Southampton Town Using Surplus To Trim Future Spending


Southampton Town continued to use surplus funds squirreled away through conservative budgeting last year to help cut future costs.

The Town Board agreed on Tuesday to use a portion of the more than $4 million surplus, realized once the 2012 books were closed, to finish paying off retirement incentives paid to town employees in 2010.

The board allocated $522,000 to complete the payoff of the retirement incentives, which had been amortized over five years at 7.5 percent interest.

Nearly 20 town employees took the retirement incentive buyouts that were offered in 2010 as part of a state program intended to help small municipalities trim their payroll amid the deepening fiscal crisis in the 2009 national recession.

The incentive offering allowed employees at least 50 years of age but with only 10 years of service credit, or at least 55 years of age with at least five years of credit, to retire with benefits. Employees who took the incentive got one additional month of service credit for each year worked, up to a maximum of three years of added credit. Longer-term employees who were at least 55 and had worked in civil service for at least 25 years, were able to retire early without a reduction in their benefits.

By paying off the incentive debt now the town will save approximately $65,000 in interest.

Last year the town resolved to make a concerted effort to eliminate as much borrowing as it possibly can in order to save on interest payments on debt.

Among the items at the top of the list to be removed from the typical program of borrowing is the purchase of equipment and vehicles by town departments, traditionally purchases that were made with capital borrowings. Instead, the Town Board and Comptroller Len Marchese have been working on a pay-as-you-go program to instead include such purchases in the town’s annual operating budgets.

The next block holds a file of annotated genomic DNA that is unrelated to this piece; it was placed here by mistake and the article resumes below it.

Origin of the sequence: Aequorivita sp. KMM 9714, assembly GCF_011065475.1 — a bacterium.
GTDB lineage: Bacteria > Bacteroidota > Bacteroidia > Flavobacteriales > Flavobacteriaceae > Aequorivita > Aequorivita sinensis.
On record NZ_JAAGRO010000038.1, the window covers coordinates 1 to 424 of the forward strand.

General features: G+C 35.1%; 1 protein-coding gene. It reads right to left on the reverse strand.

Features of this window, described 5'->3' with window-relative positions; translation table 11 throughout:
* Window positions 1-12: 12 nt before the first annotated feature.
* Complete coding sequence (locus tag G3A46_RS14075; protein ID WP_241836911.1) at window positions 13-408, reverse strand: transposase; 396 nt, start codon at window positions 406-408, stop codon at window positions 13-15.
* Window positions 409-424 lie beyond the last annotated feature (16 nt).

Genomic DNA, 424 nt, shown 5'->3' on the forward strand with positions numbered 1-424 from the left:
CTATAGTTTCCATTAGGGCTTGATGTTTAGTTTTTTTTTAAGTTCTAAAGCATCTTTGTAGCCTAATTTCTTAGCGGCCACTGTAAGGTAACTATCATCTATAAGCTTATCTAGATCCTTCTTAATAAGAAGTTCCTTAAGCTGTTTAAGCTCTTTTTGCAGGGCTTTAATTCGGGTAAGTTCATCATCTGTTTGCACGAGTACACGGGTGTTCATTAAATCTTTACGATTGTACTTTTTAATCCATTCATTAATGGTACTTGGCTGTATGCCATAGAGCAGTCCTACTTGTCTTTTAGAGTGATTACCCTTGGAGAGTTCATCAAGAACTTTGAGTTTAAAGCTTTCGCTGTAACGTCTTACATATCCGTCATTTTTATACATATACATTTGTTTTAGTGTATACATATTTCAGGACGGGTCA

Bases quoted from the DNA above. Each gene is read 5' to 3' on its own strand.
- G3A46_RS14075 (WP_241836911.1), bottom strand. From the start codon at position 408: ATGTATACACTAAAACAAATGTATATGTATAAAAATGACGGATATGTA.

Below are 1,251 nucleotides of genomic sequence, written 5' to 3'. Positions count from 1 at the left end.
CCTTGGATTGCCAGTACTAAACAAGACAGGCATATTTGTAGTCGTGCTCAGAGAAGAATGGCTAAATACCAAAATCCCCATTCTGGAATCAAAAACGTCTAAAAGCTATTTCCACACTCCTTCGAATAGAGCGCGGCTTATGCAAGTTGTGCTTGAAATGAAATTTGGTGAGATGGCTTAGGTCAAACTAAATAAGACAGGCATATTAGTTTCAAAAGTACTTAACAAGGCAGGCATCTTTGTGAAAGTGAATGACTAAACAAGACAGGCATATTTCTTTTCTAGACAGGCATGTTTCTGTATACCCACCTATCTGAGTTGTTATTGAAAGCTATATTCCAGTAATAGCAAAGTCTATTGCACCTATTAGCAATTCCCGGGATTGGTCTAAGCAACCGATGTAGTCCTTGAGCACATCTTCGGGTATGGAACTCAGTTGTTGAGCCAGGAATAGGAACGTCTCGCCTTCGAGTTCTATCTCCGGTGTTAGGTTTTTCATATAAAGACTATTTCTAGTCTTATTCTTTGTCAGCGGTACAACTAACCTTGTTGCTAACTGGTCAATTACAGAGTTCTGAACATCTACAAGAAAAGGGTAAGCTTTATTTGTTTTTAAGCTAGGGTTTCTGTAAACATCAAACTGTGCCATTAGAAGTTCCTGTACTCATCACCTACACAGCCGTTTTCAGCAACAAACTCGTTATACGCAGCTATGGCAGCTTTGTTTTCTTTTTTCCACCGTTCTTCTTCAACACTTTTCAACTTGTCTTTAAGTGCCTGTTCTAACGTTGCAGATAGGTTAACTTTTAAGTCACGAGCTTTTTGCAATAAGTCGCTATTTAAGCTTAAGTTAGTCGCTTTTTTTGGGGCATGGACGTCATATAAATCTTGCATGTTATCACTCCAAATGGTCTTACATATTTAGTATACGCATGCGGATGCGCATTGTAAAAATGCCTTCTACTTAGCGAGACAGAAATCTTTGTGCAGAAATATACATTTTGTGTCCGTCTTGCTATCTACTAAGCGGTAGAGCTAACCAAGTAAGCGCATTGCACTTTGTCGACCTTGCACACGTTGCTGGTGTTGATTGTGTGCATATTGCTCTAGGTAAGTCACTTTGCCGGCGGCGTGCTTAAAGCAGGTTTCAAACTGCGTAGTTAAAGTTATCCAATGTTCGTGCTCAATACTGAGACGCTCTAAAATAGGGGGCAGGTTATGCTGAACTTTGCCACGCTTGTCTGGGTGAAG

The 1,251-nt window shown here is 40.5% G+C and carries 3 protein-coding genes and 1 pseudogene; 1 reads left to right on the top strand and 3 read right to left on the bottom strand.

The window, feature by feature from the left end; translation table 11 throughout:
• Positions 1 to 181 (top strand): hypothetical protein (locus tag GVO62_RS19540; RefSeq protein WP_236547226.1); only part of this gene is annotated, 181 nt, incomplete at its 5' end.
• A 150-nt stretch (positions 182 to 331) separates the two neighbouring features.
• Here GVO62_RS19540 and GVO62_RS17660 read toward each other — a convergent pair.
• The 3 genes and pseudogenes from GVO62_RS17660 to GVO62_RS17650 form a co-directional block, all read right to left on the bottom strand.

In the draft 2013 budget, town officials allocated what Mr. Marchese this week called “large buckets of money” in different sections of the budget for pay-as-you-go purchases, allotments that the Town Board plans to add to from the surpluses from last year.

“It’s a more fiscally prudent path,” Mr. Marchese said. “What we want to do is, rather than randomly spending the money here and there, we thought we’d come to you and prioritize these ideas and find out where the board would like to have the money spent.”

The Town Board has been meeting with department heads to build a catalog of equipment that is needed so that it can identify the priority purchases that need to be made.

For the borrowing that remains, Southampton continued to bring favorable interest rates from lenders despite failing to have its credit rating upgraded to the highest level.

The credit analysis agency Moody’s last month announced that it was keeping Southampton Town’s credit rating at Aa, its second-highest rating, despite a push by town officials for an upgrade.

The Aaa rating is generally reserved for much larger municipalities, with larger asset reserves, than Southampton Town. Still, Supervisor Anna Throne-Holst and Town Comptroller Len Marchese had made a case for an upgrade, pointing to Southampton’s record of conservative budgeting and substantial reserves.

In spite of the rating company’s decision, lenders are essentially offering the town rates that are comparable to those reserved for municipalities with a Aaa rating, Mr. Marchese told board members. The town sold $8 million in bonds last month to cover the 2013 capital budget, and received a rate of 1.91 percent on its 20-year bonds, he said.

Mr. Marchese also told board members that the town has already taken in some $1.8 million in mortgage tax revenues for the year, more than $1 million more than it had received at this time last year. The jump is a good sign that the local economy is improving, Mr. Marchese said.

He also noted that the numbers are far in excess of the amounts the town forecast in its 2013 budget. In 2012, the town ended the year with a more than $4 million surplus above its adopted budget.

“So far this year, it’s gone surprisingly well,” Mr. Marchese said.

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